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## Answers

Develop your sketch one step at a time. First, a simple program.

Doesn't get much more simple. And we can be sure that that works.

Now we need to add ellipses that spawn randomly. But we don't just want to draw them. We want to remember where they are (because we'll need to know their positions later, and change them too, right?). Let's start with just one of them.

Great. We now have a randomly placed ellipse.

Now this is an important step. We make our ellipse into its own object.

Notice that it works the same as before. So why bother with this step?

This is why. It's so we can make many copies of that one dot object easily, without needing to make different arrays for each variable that each dot needs to remember.

Also notice that we added and id field for each dot, so each dot knows which numbered dot itself is. This will be handy later.

See? In this step we add a color to each dot, and we do it by adding a new color variable to our Dot object (instead of having to add a whole separate array of colors to track this). We also break the draw() method into simulate() and render() steps.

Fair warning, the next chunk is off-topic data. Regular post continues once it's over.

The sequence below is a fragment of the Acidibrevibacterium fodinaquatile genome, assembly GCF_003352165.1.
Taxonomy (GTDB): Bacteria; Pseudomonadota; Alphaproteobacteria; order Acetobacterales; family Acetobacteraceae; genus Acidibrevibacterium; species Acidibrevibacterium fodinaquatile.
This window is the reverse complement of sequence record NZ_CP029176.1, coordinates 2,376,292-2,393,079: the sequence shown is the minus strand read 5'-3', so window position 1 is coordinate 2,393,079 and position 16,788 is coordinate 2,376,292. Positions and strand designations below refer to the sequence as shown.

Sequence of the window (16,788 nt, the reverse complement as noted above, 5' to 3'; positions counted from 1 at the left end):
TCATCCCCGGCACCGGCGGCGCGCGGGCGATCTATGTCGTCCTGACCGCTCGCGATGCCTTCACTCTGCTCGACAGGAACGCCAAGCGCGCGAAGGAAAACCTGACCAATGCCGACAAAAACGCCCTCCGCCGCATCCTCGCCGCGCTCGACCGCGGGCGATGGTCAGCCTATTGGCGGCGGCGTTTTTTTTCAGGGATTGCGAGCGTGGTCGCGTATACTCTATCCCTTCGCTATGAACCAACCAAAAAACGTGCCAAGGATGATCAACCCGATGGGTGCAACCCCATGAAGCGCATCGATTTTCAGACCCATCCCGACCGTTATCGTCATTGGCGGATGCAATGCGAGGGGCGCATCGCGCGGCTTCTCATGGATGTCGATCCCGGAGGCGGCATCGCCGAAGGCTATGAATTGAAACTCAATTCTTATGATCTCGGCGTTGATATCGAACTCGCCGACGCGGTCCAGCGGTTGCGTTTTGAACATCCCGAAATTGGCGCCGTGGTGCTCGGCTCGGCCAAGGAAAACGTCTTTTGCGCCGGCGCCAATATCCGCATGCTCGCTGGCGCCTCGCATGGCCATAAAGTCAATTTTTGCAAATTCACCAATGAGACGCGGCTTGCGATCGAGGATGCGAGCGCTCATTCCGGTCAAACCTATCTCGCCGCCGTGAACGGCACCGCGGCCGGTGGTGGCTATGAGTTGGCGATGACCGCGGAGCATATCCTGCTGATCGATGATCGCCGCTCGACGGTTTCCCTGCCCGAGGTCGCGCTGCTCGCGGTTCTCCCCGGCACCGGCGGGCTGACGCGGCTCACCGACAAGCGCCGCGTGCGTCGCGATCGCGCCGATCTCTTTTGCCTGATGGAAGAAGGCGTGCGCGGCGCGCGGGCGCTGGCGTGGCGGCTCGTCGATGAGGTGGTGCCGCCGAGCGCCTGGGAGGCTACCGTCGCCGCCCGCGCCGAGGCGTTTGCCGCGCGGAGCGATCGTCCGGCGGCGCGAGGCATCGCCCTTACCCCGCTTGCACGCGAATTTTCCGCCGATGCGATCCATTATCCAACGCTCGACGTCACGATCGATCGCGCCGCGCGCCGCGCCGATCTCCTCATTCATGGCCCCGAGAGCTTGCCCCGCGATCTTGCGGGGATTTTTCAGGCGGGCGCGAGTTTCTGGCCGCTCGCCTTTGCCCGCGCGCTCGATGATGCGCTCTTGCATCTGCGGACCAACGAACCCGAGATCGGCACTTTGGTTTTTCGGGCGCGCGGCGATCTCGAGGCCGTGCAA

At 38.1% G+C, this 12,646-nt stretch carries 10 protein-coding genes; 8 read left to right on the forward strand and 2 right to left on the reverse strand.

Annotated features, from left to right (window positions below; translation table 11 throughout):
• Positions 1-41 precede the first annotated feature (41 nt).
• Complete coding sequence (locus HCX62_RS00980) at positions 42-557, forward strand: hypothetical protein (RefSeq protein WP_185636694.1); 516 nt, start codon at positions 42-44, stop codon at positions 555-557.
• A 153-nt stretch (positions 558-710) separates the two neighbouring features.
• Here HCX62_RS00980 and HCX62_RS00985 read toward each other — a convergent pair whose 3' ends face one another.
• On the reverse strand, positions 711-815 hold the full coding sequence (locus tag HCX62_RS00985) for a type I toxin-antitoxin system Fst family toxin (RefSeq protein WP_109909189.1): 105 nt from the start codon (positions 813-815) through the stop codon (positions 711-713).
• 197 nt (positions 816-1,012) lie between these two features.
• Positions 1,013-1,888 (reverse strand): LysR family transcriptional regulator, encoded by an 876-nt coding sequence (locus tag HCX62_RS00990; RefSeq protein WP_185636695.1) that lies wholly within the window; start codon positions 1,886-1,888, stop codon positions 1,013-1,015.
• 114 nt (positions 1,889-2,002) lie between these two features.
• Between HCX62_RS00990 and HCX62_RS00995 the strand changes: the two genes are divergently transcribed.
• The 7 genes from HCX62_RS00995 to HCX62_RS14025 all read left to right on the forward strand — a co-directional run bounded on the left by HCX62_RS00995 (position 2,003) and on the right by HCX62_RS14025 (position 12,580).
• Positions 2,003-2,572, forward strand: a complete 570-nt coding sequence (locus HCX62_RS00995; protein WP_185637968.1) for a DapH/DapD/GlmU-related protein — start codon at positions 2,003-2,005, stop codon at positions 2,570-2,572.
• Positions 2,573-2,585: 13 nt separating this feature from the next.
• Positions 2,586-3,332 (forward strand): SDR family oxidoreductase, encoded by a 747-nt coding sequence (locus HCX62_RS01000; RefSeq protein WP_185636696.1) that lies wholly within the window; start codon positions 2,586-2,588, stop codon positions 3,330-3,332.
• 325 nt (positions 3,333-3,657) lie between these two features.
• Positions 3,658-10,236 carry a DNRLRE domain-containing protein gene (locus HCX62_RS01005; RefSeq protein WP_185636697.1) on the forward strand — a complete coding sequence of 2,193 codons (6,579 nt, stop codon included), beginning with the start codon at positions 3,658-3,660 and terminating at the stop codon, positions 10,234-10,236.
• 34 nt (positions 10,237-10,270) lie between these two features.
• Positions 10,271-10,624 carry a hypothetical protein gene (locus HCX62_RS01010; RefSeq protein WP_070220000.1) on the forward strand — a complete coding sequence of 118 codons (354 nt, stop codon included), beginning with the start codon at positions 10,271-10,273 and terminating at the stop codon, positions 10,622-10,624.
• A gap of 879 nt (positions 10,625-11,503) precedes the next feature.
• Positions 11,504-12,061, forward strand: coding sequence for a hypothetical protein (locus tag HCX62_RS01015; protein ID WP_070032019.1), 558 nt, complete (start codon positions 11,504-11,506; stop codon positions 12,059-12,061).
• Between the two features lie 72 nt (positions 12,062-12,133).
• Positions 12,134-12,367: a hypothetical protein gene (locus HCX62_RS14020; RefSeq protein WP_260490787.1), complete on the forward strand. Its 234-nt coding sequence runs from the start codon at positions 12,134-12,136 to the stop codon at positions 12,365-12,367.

Before we can even start to apply different forced to each ellipse, we need to make them move. That comes next.

you made a custom class then an array list for it, then functions. very systematic and educative.

right now i cant totally grasp arrays and classes but i ll study your entries again tomorrow, with re writing your code and checking references .

thanks so much and please continue :)

So what's involved with adding movement? Not much! Instead of doing a lot of crazy looping over many arrays, we only need to add the new behavior to our Dot class. We add a velocity vector, make it point in a random direction, and then add it to that dot's position vector. And now all the dots move!

We have movement! Now we just need to make the movement based on the positions of other ellipses instead of just being random.

this is creating dots =>

`for (int i=0; i<200; dots.add (new Dot (i++)));`

but what is this doing?=> (specially, what does ".size" mean?)

`for (int i=0; i<dots.size (); dots.get(i++).draw());`

Remove the initial random velocity, and add some logic to loop over all the dots, setting their accelerations, and...

Magic.